Rethinking Laws Governing Modern Warfare

Modern warfare and terrorist acts often sees the killing of innocent civilians which presents complex challenges for the international legal framework governing the conduct of armed conflicts. Armed conflict was once mostly confined to warring nations, but increasingly it involves clashes between states and insurgent groups such as terrorists and militants. Read More →

Solving a 300-Year Old Murder With DNA Analysis


A skeleton was found during construction work at Leine castle in Niedersachsen, Germany in the summer of 2016. This is where Swedish count Philip Christoph Königsmarck disappeared 322 years ago – could it be him? Lund University in Sweden follows the dangerous love story between Philip Königsmarck and Georg Ludwig’s wife Sophia Dorothea through the love letters they wrote to each other, currently preserved at the University Library. Read More →

Five Obscure Facts About Albert Einstein


Many people have read that little Albert’s parents thought he was mentally deficient because he refused to talk for the first five or six years of his life. You may even know that he was somewhat of a prankster. But here’s some stuff you may not know about the famous physicist. Read More →

The Last Viking and His Magical Sword?


A deadly weapon and symbol of power – jewelery for a man, with magical properties. The sword gave power to the warrior, but the warrior’s strength could also be transferred to the sword. That is how they were bound together: man and weapon, warrior and sword. This sword below was found in Langeid in Bygland in Setesdal in 2011. It is a truly unique sword from the late Viking Age, embellished with gold, inscriptions and other ornamentation. Read More →

Creating the World’s Largest Music Service


Music is the most popular YouTube content by several measures, including video views and search activity. The world’s first academic study on YouTube music consumption by Aalto University in Finland shows that one reason for its popularity lies in users’ own video. People re-use original music by popular artists to create their own alternative video variations, which may reach an audience of millions and can be found alongside any popular music title. Read More →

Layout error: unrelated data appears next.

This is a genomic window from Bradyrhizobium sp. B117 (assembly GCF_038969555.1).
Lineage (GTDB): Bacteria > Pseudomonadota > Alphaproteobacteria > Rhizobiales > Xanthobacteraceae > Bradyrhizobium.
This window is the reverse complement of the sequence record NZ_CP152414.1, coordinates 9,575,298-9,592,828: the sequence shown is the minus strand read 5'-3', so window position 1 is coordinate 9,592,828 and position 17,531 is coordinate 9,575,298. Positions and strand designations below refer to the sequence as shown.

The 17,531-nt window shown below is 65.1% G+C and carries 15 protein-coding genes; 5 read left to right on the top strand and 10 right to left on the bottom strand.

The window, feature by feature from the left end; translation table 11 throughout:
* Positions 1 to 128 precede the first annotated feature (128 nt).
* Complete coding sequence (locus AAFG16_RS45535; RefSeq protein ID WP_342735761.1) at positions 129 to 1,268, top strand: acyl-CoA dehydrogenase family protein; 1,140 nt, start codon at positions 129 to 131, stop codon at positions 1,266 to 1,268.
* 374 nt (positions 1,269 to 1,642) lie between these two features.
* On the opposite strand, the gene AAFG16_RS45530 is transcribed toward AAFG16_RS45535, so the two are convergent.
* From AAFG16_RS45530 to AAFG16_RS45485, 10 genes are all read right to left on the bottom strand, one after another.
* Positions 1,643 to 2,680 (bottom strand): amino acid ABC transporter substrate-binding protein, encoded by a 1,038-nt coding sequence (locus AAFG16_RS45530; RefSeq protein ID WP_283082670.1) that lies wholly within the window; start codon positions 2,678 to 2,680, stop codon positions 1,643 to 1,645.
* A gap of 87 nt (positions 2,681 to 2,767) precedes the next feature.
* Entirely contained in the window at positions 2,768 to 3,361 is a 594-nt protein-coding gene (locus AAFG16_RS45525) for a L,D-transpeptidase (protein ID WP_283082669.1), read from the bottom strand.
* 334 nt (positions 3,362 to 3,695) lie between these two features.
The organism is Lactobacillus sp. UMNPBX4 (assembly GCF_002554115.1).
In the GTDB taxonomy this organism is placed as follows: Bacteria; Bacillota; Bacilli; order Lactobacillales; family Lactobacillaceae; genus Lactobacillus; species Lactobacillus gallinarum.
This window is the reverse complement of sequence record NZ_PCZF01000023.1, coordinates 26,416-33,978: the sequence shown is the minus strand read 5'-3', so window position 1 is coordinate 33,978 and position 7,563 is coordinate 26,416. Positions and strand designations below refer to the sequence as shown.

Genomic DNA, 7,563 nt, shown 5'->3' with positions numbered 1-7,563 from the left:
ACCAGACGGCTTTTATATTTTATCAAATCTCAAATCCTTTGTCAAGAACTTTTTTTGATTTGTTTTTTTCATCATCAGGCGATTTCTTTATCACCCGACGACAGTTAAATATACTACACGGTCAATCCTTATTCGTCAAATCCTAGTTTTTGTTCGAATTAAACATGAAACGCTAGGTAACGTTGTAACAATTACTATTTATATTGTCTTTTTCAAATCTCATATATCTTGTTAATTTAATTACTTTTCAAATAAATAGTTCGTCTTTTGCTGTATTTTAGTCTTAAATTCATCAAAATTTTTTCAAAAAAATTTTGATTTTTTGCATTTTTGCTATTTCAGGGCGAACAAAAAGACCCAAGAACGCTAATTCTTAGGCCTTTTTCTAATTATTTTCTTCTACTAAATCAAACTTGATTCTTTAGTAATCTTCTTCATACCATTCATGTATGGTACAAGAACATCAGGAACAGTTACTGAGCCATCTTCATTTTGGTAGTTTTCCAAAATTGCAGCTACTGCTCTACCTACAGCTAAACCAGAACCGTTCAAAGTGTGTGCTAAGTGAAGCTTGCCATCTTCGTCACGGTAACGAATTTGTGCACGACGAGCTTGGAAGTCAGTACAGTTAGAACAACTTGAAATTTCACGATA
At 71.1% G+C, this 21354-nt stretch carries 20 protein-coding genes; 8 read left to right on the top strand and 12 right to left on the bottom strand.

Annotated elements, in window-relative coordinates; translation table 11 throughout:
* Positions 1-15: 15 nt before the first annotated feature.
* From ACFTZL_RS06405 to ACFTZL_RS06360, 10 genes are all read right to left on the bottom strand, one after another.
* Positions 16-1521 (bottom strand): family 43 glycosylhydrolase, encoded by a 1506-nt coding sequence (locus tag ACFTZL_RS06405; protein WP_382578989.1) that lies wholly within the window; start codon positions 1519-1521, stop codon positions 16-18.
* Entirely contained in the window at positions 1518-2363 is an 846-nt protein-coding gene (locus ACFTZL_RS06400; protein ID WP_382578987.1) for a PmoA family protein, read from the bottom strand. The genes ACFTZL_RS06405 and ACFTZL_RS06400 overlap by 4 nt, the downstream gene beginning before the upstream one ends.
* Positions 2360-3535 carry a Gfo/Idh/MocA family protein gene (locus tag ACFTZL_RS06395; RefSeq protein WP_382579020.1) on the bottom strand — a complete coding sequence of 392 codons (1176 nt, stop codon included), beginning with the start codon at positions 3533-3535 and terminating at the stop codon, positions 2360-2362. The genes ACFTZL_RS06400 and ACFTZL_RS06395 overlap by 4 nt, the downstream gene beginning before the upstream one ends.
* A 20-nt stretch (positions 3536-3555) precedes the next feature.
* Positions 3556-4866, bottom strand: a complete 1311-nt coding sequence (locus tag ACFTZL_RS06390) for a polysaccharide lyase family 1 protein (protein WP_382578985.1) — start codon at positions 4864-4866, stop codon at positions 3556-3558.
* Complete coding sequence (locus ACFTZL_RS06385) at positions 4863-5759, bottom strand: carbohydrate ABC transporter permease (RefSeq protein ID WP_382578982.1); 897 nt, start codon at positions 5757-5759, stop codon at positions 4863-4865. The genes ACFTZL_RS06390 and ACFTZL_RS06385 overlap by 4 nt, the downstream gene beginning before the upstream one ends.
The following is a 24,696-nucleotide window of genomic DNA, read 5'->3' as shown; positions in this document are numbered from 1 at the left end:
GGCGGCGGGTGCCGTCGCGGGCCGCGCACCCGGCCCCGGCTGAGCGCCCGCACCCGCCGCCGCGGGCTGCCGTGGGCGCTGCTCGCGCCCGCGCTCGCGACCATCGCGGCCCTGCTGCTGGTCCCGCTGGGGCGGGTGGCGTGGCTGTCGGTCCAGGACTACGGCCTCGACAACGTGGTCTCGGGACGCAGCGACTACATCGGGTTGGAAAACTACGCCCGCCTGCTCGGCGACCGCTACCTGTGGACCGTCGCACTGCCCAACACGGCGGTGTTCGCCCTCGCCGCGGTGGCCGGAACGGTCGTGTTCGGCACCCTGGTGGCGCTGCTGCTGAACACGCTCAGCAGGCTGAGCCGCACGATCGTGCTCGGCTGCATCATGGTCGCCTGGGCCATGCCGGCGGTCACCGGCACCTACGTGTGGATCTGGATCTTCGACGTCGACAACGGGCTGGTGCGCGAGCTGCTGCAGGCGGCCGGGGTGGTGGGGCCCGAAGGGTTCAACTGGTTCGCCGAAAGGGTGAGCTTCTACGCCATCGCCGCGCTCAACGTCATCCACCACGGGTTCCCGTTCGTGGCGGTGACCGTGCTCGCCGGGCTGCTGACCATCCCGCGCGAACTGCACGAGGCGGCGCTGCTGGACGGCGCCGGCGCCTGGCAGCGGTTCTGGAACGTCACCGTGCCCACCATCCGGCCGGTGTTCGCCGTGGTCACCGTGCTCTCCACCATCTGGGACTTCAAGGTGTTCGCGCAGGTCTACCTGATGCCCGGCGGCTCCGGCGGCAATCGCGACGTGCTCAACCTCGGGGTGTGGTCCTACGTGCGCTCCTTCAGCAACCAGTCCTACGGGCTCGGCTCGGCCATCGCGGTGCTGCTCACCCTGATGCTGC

Novel Approach to Sex Ed


Sexual Education is a divisive issue which is brought into focus each year as children face a new curriculum, but a university student has set out her own approach to the problem by turning her master’s project into a social commentary on sexuality. Read More →

Could Your Child Kill?

Image Credit: GlobalGrind

Image Credit: GlobalGrind

I’m currently taking a course focused on criminological theory and as I’ve been thinking through the theories, I’ve tried to better understand all of the things that can go wrong in a person that causes him/her to take the life of another. More specifically, how can this happen in the case of a child? Read More →

The Value of Sidekicks

Credit: New Line Cinema

Credit: New Line Cinema

Everybody loves Batman, but you’ll have to look far and wide to find a hardcore Robin fan. It’s understandable. Batman is dark and brooding, swooping in from the darkness on wings black as night to mete out vigilante justice with his fists. Robin, on the other hand, is teenager wearing red and green spandex with a black pair of briefs. Batman’s the triple bacon cheeseburger we paid for. Robin’s the garden salad that came with it. And yet, can we really subtract Robin from the mythos? As much as we love Batman the lone wolf vigilante, a man in a rubber bat suit becomes silly very fast when we don’t have other characters around to assure the audience he’s serious business. Read More →

The Aging Roman Colosseum

Modern Exterior View

Modern Exterior View

Assailed by extreme weather conditions, pollution from a never-ending stream of vehicles, and fractures to its underlying structure, the Roman Colosseum is beginning to feel its age. The ancient monument, which was declared a UNESCO World Heritage site in 1980, has stood its ground for nearly 2,000 years, defying earthquakes, fires, natural elements, and traffic fumes. But there are increasing signs that unless something drastic is done to rescue the amphitheater from the ravages of time, it will eventually crumble into oblivion, along with so many other neglected landmarks from the Roman Empire.  Read More →

Ancient Egypt: Evolution of the Great Pyramids

Six Pyramids of the Giza Necropolis

Six Pyramids of the Giza Necropolis

They started out as mastabas, bench-like burial mounds or tombs for the pharaohs, and ended up as massive structures that inspired our fascination with the ancient Egyptians. Indeed, the Great Pyramid of Giza (also known as the Pyramid of Khufu or the Pyramid of Cheops), built more than 4,500 years ago, is the only one of the Seven Wonders of the Ancient World still standing. Today’s post looks at how pyramids evolved, primarily during the Fourth Dynasty (circa 2575 BCE and 2450 BCE), from simple mounds into the audacious monuments we see today. Read More →